Skip to main content
The Globe and Mail
Support Quality Journalism.
The Globe and Mail
First Access to Latest
Investment News
Collection of curated
e-books and guides
Inform your decisions via
Globe Investor Tools
Just$1.99
per week
for first 24 weeks

Enjoy unlimited digital access
Enjoy Unlimited Digital Access
Get full access to globeandmail.com
Just $1.99 per week for the first 24 weeks
Just $1.99 per week for the first 24 weeks
var select={root:".js-sub-pencil",control:".js-sub-pencil-control",open:"o-sub-pencil--open",closed:"o-sub-pencil--closed"},dom={},allowExpand=!0;function pencilInit(o){var e=arguments.length>1&&void 0!==arguments[1]&&arguments[1];select.root=o,dom.root=document.querySelector(select.root),dom.root&&(dom.control=document.querySelector(select.control),dom.control.addEventListener("click",onToggleClicked),setPanelState(e),window.addEventListener("scroll",onWindowScroll),dom.root.removeAttribute("hidden"))}function isPanelOpen(){return dom.root.classList.contains(select.open)}function setPanelState(o){dom.root.classList[o?"add":"remove"](select.open),dom.root.classList[o?"remove":"add"](select.closed),dom.control.setAttribute("aria-expanded",o)}function onToggleClicked(){var l=!isPanelOpen();setPanelState(l)}function onWindowScroll(){window.requestAnimationFrame(function() {var l=isPanelOpen(),n=0===(document.body.scrollTop||document.documentElement.scrollTop);n||l||!allowExpand?n&&l&&(allowExpand=!0,setPanelState(!1)):(allowExpand=!1,setPanelState(!0))});}pencilInit(".js-sub-pencil",!1); // via darwin-bg var slideIndex = 0; carousel(); function carousel() { var i; var x = document.getElementsByClassName("subs_valueprop"); for (i = 0; i < x.length; i++) { x[i].style.display = "none"; } slideIndex++; if (slideIndex> x.length) { slideIndex = 1; } x[slideIndex - 1].style.display = "block"; setTimeout(carousel, 2500); } //

Apple Inc. and Amazon.com Inc. denied a Bloomberg report on Thursday that their systems had been infiltrated by malicious computer chips inserted by Chinese intelligence, according to statements from the companies released by Bloomberg.

Bloomberg Businessweek cited 17 unidentified intelligence and company sources as saying that Chinese spies had placed computer chips inside equipment used by about 30 companies and multiple U.S. government agencies, which would give Beijing secret access to internal networks.

Representatives of Apple, the FBI and Department of Homeland Security could not be reached for comment by Reuters. A National Security Agency spokeswoman said she had no immediate comment.

Story continues below advertisement

China’s Ministry of Foreign Affairs did not respond to a written request for comment. Beijing has previously denied allegations of orchestrating cyber attacks against Western companies.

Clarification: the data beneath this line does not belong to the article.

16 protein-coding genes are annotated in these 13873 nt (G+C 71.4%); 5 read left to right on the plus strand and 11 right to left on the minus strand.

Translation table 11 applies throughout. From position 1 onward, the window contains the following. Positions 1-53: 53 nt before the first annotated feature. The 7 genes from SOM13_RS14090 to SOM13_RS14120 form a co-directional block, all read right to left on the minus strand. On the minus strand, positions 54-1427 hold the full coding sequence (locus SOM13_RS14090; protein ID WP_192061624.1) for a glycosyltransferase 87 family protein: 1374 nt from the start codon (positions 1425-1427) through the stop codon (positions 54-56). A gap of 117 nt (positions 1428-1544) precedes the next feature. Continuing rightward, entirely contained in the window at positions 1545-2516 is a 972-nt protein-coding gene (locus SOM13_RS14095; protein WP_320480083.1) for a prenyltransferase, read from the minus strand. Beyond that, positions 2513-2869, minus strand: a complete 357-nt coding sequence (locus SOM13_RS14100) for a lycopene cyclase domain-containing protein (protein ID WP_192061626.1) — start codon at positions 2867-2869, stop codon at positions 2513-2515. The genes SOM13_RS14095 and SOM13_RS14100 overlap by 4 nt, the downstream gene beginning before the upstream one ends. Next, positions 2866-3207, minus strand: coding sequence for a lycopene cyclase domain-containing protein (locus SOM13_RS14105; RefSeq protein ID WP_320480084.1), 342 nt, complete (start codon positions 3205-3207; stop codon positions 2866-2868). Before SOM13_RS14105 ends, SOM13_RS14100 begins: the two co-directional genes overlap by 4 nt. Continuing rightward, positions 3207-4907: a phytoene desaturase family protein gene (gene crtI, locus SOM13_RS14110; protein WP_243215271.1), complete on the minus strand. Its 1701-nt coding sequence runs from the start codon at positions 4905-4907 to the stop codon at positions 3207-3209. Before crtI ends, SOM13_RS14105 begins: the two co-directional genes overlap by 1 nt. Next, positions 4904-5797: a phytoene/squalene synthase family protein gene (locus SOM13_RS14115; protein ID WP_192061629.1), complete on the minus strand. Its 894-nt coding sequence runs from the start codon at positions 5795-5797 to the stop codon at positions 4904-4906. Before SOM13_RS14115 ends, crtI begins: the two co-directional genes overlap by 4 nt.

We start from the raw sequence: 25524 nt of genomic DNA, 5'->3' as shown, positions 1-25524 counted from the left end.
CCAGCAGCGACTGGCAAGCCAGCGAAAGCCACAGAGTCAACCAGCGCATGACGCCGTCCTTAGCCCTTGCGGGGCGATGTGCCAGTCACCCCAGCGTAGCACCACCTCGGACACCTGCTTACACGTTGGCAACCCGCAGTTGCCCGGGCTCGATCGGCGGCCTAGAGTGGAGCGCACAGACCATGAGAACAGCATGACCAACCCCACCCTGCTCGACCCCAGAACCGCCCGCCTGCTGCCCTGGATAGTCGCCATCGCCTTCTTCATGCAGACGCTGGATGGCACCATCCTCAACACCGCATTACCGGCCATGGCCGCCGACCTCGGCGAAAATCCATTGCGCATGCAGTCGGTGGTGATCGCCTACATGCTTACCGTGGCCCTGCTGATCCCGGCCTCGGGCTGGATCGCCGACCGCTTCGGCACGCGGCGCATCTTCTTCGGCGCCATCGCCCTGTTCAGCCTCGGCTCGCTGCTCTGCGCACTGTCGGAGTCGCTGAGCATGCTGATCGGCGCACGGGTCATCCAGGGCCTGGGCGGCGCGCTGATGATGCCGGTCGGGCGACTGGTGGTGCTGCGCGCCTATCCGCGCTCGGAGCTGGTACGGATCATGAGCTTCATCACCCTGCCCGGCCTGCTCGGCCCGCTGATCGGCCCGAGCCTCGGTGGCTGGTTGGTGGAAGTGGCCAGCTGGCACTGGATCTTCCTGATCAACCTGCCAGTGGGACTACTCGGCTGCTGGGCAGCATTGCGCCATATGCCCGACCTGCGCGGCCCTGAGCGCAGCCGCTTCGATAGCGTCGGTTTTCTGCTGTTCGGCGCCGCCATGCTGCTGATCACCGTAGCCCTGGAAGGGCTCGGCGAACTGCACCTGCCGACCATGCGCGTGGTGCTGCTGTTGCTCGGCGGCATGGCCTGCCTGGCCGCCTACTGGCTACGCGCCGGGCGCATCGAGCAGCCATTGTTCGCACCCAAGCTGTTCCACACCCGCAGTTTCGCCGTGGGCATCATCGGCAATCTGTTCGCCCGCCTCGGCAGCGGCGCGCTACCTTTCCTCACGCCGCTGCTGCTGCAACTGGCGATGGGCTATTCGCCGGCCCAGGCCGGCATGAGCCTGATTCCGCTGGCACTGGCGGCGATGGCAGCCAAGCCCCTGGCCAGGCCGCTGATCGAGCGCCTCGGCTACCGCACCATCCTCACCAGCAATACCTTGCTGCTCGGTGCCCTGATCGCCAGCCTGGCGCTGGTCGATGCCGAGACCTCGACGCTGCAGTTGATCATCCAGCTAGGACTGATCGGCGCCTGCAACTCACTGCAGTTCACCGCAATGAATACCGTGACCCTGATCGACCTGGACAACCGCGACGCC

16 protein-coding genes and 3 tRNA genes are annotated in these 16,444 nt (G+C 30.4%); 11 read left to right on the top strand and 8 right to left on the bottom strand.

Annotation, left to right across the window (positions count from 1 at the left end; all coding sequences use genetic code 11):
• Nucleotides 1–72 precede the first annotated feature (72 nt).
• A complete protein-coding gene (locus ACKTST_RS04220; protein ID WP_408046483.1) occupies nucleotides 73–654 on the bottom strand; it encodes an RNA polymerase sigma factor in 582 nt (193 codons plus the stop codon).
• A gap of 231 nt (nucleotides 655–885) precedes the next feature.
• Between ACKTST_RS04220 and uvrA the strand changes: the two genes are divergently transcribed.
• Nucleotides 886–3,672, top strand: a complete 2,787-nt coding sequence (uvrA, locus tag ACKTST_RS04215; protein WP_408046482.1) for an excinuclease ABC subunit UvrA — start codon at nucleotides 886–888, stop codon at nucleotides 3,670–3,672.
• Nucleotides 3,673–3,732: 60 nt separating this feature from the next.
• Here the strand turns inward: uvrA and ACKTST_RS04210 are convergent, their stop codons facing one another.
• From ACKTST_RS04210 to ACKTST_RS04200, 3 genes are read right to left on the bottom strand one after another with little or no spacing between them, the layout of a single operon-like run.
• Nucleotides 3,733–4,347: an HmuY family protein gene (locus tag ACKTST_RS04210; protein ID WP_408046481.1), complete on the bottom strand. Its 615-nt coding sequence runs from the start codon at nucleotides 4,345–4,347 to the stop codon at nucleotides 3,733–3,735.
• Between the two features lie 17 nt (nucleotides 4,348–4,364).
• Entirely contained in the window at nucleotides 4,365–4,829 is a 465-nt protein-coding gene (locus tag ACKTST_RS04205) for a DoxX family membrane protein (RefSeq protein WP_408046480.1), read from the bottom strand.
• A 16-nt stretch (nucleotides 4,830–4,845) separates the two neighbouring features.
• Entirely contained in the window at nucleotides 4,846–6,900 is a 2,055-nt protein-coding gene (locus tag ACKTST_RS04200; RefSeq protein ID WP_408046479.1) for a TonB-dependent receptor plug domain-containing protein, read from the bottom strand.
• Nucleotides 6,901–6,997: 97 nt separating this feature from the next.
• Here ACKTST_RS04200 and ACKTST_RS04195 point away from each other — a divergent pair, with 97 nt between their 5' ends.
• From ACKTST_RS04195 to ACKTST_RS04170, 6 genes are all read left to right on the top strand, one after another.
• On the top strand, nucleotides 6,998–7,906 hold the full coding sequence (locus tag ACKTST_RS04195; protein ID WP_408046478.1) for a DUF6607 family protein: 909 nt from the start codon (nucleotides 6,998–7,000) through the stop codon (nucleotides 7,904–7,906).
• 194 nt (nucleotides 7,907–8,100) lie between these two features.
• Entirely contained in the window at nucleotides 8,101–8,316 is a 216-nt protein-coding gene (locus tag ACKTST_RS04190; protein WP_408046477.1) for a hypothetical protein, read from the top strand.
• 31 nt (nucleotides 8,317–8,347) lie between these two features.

Apple said it had refuted “virtually every aspect” of the story in on-record responses to Bloomberg. “Apple has never found malicious chips, ‘hardware manipulations’ or vulnerabilities purposely planted in any server,” the company said. Amazon Web Services (AWS) said it found no issues.

Bloomberg said its report was accurate.

“Seventeen individual sources, including government officials and insiders at the companies, confirmed the manipulation of hardware and other elements of the attacks,” Bloomberg said in a statement. “We stand by our story and are confident in our reporting and sources.”

The story reported that malicious chips were planted by a unit of the Chinese People’s Liberation Army, which infiltrated the supply chain of computer hardware maker Super Micro Computer Inc. The operation is thought to have been targeting valuable commercial secrets and government networks, the news agency said.

In a blog post on the Bloomberg report, Amazon Web Services said: “At no time, past or present, have we ever found any issues relating to modified hardware or malicious chips in Super Micro motherboards in any Elemental or Amazon systems. Additionally, we have not engaged in an investigation with the government.”

Super Micro Computer shares fell 38 per cent to $13.26 in Pink Sheet trading. They had fallen as low as $8.50 earlier in the session.

Story continues below advertisement

San Jose, California-based Super Micro said it strongly denies reports that servers it sold to customers contained malicious microchips in the motherboards of those systems. It said it has never found any malicious chips, has not been informed by any customer that such chips have been found, and has never been contacted by any government agencies on the matter.